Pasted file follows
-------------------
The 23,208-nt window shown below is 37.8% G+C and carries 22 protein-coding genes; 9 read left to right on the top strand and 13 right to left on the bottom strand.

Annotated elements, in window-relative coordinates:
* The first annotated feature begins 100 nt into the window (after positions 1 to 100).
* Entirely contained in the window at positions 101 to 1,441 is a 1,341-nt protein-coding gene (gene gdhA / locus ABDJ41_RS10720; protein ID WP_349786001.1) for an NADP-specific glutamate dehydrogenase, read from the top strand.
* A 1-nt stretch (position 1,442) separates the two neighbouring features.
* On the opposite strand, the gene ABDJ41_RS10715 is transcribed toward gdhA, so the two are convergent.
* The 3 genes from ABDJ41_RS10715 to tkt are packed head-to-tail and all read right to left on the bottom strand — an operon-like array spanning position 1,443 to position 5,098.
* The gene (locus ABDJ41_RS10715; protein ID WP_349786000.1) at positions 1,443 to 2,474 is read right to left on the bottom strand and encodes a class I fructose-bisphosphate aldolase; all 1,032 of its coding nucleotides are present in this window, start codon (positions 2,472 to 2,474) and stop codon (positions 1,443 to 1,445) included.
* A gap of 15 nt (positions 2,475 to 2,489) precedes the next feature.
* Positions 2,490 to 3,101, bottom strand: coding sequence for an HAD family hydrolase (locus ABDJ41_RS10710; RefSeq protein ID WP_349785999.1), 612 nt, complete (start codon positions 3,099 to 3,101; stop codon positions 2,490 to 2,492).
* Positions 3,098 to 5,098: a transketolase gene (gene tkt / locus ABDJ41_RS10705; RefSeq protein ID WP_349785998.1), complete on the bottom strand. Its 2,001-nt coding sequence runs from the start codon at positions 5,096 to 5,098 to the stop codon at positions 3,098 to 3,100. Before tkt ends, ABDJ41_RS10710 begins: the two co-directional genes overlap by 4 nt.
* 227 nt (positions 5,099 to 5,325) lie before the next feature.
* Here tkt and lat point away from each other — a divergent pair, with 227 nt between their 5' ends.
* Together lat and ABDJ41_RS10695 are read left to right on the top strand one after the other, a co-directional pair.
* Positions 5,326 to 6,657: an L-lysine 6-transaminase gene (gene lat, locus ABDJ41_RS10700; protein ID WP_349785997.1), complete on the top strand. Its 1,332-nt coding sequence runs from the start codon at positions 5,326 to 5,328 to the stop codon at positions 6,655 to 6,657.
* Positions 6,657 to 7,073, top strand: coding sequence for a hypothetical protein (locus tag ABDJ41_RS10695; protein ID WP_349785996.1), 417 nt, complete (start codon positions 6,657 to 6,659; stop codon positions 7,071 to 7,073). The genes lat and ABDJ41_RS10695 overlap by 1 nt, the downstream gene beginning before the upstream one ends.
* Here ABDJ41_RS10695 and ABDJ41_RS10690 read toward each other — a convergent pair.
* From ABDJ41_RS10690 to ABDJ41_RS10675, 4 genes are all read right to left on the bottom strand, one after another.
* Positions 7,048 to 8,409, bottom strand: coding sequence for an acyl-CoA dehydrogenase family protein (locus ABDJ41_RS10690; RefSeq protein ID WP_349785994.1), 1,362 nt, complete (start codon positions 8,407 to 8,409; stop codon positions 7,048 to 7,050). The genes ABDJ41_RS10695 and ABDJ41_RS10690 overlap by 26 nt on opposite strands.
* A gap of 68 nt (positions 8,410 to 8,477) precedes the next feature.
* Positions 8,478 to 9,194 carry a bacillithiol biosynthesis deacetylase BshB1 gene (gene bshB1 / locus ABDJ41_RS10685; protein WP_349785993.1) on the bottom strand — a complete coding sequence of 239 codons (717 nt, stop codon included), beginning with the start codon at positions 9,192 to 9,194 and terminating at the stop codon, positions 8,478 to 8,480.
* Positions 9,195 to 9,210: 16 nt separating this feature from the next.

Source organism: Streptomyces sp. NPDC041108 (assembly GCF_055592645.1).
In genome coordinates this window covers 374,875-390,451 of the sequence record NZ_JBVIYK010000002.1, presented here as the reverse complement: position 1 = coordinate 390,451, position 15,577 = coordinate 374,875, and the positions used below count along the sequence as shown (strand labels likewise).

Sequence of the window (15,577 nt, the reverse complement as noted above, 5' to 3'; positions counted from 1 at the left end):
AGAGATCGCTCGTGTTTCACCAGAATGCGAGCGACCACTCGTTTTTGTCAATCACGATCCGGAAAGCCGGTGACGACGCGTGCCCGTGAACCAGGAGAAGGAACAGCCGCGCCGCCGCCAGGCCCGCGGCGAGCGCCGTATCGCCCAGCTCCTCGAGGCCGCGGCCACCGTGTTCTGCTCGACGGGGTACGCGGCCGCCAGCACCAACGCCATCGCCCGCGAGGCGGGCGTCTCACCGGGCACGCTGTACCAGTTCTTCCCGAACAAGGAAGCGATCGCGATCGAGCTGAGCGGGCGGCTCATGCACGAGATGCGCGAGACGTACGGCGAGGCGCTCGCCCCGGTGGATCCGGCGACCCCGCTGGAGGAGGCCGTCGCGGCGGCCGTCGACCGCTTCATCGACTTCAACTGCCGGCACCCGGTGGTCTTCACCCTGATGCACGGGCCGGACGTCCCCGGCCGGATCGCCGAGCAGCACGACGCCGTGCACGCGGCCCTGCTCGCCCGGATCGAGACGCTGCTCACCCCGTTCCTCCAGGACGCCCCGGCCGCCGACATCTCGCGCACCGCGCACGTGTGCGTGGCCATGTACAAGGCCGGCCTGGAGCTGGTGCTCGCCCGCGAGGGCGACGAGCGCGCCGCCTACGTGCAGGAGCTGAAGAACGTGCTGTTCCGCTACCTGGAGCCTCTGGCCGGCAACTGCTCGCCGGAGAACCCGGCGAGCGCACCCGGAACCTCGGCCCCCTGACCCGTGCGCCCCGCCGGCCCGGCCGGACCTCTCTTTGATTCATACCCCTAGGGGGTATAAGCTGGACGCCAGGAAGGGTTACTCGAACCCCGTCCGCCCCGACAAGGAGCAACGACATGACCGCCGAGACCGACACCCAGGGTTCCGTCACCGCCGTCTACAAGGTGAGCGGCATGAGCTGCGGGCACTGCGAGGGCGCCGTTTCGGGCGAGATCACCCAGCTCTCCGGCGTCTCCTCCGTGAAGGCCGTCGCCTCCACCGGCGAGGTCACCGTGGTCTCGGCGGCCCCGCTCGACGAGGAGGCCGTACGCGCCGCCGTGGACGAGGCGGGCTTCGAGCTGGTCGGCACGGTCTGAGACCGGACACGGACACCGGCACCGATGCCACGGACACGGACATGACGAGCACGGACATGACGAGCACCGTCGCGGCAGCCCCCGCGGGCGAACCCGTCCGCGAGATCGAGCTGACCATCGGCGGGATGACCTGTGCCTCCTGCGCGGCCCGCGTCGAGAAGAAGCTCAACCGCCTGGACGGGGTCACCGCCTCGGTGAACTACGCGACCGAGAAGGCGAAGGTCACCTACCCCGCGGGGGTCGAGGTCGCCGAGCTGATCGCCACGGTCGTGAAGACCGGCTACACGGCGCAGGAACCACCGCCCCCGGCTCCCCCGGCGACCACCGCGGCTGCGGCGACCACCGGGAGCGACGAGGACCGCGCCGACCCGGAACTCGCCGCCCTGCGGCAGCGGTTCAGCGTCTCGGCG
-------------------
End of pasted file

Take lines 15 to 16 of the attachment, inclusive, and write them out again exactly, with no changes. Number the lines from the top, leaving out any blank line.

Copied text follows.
* Positions 5,326 to 6,657: an L-lysine 6-transaminase gene (gene lat, locus ABDJ41_RS10700; protein ID WP_349785997.1), complete on the top strand. Its 1,332-nt coding sequence runs from the start codon at positions 5,326 to 5,328 to the stop codon at positions 6,655 to 6,657.
* Positions 6,657 to 7,073, top strand: coding sequence for a hypothetical protein (locus tag ABDJ41_RS10695; protein ID WP_349785996.1), 417 nt, complete (start codon positions 6,657 to 6,659; stop codon positions 7,071 to 7,073). The genes lat and ABDJ41_RS10695 overlap by 1 nt, the downstream gene beginning before the upstream one ends.